The cpu's top speed being 1.6Ghz and the current speed being 599Mhz. You have limited control over this feature with Windows via the Power Options applet in control panel, change the scheme from laptop to something else and the cpu wont step down. For more fine grained control you will require a tool from the laptop manufacturer, to let you specify min and max operating speeds, I don't believe there is a general tool available to let you do that though. The cpu should step up though the more strain you put on it.

If you want this graphed and some extra information run 'perfmon' via start -> run. Right click on the graph and select Add Counter, under performance object select ProcessorPerformance, the list below will update and an option for '% of maximum frequency' will be shown, select it and hit add, you can add 'processor frequency' too. Highlight it again in the list below the graph and it will show the last speed that was used, the current speed, and the maximum speed as a percentage. ProcessorFrequency will show the info as Mhz rather than a percentage.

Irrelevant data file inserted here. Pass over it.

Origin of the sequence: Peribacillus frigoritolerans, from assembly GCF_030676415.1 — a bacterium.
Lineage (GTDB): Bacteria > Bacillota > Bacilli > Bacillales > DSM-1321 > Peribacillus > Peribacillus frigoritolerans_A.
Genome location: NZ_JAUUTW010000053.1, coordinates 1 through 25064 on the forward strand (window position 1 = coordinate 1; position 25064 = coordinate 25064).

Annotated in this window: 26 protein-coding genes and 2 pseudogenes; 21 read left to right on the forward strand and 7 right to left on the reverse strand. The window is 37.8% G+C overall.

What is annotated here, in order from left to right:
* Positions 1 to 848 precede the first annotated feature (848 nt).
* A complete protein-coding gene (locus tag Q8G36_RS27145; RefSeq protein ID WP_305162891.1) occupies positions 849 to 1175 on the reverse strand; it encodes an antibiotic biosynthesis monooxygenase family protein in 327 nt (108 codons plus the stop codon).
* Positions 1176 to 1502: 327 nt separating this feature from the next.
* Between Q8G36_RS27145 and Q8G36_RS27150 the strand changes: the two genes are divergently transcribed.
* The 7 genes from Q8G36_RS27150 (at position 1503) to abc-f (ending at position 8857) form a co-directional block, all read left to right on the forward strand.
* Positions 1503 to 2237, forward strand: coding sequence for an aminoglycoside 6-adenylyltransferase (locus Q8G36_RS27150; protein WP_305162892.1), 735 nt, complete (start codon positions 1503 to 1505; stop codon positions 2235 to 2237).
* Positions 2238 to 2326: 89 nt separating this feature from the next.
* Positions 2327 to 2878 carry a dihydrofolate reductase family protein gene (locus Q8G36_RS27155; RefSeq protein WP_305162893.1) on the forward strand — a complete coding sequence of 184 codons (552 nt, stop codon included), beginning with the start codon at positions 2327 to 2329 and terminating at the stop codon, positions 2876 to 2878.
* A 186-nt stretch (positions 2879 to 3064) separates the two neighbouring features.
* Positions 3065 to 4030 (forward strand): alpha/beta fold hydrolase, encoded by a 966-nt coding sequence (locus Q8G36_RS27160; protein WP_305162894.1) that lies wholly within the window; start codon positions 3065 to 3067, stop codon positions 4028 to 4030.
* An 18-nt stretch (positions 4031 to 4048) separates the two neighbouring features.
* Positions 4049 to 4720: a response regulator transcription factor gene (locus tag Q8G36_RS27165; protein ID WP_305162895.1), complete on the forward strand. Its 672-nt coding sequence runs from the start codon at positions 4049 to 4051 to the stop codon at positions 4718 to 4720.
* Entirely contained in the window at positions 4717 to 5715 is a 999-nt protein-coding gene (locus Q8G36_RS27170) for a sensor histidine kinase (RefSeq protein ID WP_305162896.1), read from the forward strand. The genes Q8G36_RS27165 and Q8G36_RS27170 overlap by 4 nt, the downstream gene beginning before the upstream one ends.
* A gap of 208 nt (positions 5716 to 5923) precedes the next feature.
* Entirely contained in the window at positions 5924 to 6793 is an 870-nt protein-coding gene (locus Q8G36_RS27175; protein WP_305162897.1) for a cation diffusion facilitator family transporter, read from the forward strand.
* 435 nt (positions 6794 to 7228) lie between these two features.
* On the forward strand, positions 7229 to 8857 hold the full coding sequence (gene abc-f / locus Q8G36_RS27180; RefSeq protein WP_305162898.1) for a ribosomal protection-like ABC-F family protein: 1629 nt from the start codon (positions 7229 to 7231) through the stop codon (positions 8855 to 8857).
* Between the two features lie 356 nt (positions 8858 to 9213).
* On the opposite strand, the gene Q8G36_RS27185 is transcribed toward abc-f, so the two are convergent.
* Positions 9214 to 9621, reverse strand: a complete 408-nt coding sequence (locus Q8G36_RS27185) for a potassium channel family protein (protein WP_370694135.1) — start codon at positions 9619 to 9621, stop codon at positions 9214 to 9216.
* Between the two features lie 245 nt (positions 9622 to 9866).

If ProcessorPerformance isn't listed, choose WMI Objects and add HiPerf Classes, then close the Add Counters window. Right click the graph again and add counters, and the ProcessorPerformance option should be listed now.

Note that this only really works with cpu's that have speed throttling ability, if you try it on a normal desktop cpu the options wont be available.
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  #18  
08-08-2005, 11:22 AM
Prodater64 Prodater64 is offline
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Quote:
Originally Posted by Dialhot
I'm looking for a tiny app to monitor the actual freq that my processor is running
What kind of processor?

http://www.softpedia.com/progScreens...hot-16122.html

http://www.softpedia.com/get/System/...-Utility.shtml